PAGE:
At Apple's keynote today, it was all about the Mac. Steve Jobs promised he'd act as a "yo-yo," throwing one product at us after the next. Here's what Apple unveiled today.
"What would happen if a MacBook met an iPad?" asked Jobs. "An iPad has instant-on. Great battery life, amazing standby time, solid state storage, and it's thinner and lighter. What would happen if a Mac and an iPad hooked up?"
Meet the latest version of the MacBook Air, a super thin computer (just .68 inch at its thickest point) that Jobs called "the future of notebooks." There are two versions, a 13.3 inch and an 11 inch, starting at the insanely low price of $1,299 and $999, respectively. The new notebooks are available today. (Head here for a more in-depth look at the specs.)
The new MacBook Air line has transitioned entirely to solid state storage, all flash memory—it has no hard drive or optical drive. The computer now boasts instant-on, silent processing, and is super light-weight—just 2.3 to 2.9 pounds.
What's more, the new notebook features a glass multi-touch trackpad, a full-size keyboard, and a Core 2 Duo processor.
The larger MacBook Air has a 7-hour battery life and 30-day standby time, while the smaller one has a 5-hour battery life along with 30-day standby.
Mac OS X Lion
Continuing the theme of Jaguar, Tiger, and Snow Leopard, the eighth major version of Mac OS X will be Lion. Apple's newest operating system will be available summer of 2011.
According to Jobs, Lion was inspired by the iPad. It takes its cues from the popularity of multi-touch gestures, the app store, and many of the features of apps, from home screens and full screens to auto-saving and auto-resuming.
The key, Job said, was bringing these features "back to the Mac."
- Multi-touch. Jobs said Apple had considered a screen touchpad, but the company quickly realized it was ergonomically unviable. Instead, Apple will bring more trackpad-based multi-touch to Macs.
- App store. "It's going to be the best place to discover apps," Jobs said. "One-click downloads, free and paid apps, automatic installation and updates." The new feature will show up as an icon on the dock, and it should be available within 90 days on Snow Leopard.
- Launchpad. Jobs called this a "a single place to put" all your apps and programs. Essentially it is the iPhone or iPad homescreen, but on the Mac.
- Mission Control. "It's a way to view everything running on your Mac," said Jobs. He mentioned Expose, full screen apps, Dashboard, and Spaces. "We have four of these things. Wouldn't it be great to unify them all?" The solution: Mission Control, a control center for everything on your computer with Apple's elegant user interface.
Outside Lion and the MacBook Air, Jobs discussed briefly Facetime, which launched four months ago on the iPhone 4. Apple has since shipped 19 million Facetime-enabled iPhones.
Today, Jobs introduced Facetime for the Mac, and said Apple will now allow these devices to work cross platform, meaning one can Facetime from a Mac to an iPhone 4 and an iPod Touch.
Apple also showed off iLife 11, the new version of its popular suite of apps. The demo today highlighted iPhoto, iMovie, and GarageBand.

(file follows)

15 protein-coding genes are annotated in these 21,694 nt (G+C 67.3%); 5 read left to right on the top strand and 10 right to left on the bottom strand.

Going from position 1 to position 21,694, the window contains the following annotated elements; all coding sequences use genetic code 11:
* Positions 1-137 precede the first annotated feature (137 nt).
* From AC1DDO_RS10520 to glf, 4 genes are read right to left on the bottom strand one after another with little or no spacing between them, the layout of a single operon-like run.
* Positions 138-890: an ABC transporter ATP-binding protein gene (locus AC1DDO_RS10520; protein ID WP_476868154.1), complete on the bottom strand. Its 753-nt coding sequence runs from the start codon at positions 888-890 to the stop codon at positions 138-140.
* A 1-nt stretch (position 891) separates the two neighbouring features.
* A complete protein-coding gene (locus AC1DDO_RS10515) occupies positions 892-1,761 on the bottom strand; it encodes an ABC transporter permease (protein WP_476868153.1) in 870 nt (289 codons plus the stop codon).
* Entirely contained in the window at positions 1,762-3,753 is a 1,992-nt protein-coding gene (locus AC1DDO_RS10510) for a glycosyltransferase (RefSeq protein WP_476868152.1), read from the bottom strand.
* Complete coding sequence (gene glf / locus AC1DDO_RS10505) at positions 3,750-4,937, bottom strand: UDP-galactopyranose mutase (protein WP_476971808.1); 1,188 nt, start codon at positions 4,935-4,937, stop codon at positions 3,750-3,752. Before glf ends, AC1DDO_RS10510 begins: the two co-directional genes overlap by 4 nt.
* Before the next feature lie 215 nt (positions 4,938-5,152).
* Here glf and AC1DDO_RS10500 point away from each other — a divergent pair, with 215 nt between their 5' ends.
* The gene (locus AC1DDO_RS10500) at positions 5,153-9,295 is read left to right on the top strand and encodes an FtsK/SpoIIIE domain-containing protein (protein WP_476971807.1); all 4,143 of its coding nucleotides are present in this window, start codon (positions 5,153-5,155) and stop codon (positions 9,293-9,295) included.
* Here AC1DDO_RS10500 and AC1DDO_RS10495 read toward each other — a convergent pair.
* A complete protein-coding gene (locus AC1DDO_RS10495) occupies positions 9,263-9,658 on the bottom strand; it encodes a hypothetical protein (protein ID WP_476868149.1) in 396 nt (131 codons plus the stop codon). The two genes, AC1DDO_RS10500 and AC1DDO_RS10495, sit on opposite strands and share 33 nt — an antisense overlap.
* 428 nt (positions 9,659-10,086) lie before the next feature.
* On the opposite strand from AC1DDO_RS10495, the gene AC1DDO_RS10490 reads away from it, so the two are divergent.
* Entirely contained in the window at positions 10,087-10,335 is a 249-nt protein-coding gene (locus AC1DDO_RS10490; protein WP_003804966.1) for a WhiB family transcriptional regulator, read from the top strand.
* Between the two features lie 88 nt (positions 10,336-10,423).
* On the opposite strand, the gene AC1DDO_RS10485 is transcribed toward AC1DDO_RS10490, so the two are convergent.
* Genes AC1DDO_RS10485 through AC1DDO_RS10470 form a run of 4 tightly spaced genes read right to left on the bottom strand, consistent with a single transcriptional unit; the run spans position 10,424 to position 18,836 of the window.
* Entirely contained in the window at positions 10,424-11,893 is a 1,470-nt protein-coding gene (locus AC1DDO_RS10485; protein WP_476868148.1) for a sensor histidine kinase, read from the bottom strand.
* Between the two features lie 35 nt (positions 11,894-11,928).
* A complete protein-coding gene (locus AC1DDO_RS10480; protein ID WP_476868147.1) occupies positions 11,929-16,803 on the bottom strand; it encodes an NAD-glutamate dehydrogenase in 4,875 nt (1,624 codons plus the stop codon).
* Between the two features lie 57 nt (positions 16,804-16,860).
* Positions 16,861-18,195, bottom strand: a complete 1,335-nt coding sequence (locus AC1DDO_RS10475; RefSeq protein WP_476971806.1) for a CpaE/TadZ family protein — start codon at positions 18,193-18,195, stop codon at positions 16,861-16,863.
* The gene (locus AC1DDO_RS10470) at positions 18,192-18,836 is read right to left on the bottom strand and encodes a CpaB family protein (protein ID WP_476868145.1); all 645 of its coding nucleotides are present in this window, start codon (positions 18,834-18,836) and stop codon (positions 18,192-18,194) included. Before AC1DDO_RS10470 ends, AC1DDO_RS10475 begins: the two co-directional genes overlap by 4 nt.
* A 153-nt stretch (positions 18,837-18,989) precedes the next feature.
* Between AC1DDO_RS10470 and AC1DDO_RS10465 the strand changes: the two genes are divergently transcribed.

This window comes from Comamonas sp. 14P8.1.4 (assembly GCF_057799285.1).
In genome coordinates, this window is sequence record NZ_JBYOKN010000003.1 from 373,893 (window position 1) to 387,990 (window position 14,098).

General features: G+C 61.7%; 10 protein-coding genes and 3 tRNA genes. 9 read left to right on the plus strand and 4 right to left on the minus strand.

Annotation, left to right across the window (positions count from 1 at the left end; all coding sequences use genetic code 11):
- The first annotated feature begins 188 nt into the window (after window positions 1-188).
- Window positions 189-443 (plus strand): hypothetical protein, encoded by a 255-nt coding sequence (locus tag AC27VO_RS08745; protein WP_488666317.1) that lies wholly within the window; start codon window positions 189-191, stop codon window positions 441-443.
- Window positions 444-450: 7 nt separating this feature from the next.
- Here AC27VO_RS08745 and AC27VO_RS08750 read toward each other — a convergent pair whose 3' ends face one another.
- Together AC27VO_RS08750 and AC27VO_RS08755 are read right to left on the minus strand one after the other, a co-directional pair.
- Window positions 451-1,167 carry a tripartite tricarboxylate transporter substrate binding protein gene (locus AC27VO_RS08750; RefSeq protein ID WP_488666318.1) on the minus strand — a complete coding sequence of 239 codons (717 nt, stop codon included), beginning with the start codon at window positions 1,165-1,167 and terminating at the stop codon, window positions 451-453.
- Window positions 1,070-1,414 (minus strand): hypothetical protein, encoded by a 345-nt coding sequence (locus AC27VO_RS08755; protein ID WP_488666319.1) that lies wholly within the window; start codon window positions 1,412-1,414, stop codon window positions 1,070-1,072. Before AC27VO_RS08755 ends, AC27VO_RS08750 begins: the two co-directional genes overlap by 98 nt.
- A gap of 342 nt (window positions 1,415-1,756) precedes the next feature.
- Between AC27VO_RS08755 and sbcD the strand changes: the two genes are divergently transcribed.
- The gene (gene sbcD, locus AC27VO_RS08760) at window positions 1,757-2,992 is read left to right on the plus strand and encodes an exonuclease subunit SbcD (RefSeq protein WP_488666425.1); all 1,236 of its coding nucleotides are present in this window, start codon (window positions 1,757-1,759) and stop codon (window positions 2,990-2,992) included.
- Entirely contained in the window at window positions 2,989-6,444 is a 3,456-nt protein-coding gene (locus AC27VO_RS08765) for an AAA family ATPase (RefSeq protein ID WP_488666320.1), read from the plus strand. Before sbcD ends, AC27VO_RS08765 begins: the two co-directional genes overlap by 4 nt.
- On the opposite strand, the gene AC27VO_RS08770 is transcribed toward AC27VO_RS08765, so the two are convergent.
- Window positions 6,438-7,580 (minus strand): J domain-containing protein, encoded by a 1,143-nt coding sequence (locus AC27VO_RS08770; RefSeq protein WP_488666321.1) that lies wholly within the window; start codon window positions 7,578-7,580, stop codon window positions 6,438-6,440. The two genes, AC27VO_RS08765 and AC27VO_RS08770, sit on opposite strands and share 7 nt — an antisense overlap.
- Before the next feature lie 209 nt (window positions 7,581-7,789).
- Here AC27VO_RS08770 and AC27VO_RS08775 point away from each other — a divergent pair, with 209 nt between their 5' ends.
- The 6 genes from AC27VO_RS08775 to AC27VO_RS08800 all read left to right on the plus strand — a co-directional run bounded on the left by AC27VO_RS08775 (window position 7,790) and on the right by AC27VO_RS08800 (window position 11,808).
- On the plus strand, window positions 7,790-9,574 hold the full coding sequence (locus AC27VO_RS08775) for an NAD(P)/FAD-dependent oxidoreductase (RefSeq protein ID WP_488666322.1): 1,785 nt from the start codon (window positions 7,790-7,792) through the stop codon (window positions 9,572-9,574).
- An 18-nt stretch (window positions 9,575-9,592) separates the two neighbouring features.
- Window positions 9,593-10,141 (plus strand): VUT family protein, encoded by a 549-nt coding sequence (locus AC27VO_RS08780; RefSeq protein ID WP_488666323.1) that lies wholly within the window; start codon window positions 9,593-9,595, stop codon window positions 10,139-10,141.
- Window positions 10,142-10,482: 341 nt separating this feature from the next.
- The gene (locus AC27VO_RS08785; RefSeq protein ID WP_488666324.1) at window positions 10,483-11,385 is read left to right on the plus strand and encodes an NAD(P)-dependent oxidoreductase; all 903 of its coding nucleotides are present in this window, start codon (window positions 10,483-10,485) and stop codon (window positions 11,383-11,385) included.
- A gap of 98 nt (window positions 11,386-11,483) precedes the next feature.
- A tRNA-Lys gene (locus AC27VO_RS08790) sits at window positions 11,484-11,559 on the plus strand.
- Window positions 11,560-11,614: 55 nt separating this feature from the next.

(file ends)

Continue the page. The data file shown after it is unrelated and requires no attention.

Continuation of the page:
Phil Schiller, senior VP of worldwide product marketing, focused on iPhoto, unveiling a slew of new slideshow themes and sharing enhancements. The main new feature was the Places theme, which allows users to view pictures and albums by location. Otherwise the iPhoto revamp was full of predictable updates unworthy for an Apple presser. Background colors on photo albums? Text boxes? Wake me when it's over.
Jobs then turned to iMovie. This update offers better audio editing and automated movie trailers, which turns even your most boring home footage into a blockbuster Hollywood pic, dramatic music and credits included. The themes are mostly spun off classic cinematic trailers—Indiana Jones, etc.—and after the third one, we wondered when the demo would be over.
"That was awesome," Jobs chimed in.
Next came GarageBand 11, which now features Flex Time, Groove Matching, more effects, piano and guitar lessons, as well as something called "How Did I Play?"
For guitar and piano lessons, GarageBand has video coaching with step-by-step, note-by-note breakdowns. Digital views are available so users can see where to place their fingers on the keys. It's like Guitar Hero for someone who actually wants to learn the guitar—the notes are shown in green, red, and yellow depending on how accurate your playing was an how good your timing was. GarageBand tracks your performance, and shows your progress on a graph.
GarageBand also has Groove Matching, which is "kind of like an automatic spell-checker for bad rhythm," said one Apple head. Along with Flex Time, the features act as an auto-tune for beats, correcting bad timing. Anyone can sound like a virtuoso, in effect, with relatively little effort.
State of the Mac
As ever with an Apple keynote, the presentation began with some numbers that tell the story of Apple's recent success. COO Tim Cook said he wanted to put the "Mac in context." Last year, Macs dominated the market, selling 13.7 million units—triple 2005 sales—and has grown 27%, whereas the PC has only seen 11% growth. The Mac made up 33% of Apple's revenue, earning $22 billion in 2010.
"The tent of the Mac is getting larger and larger," said Cook, spreading the word of the religion that is Apple.
With a bold new version of OS X and a $999 MacBook Air, we'd have to agree.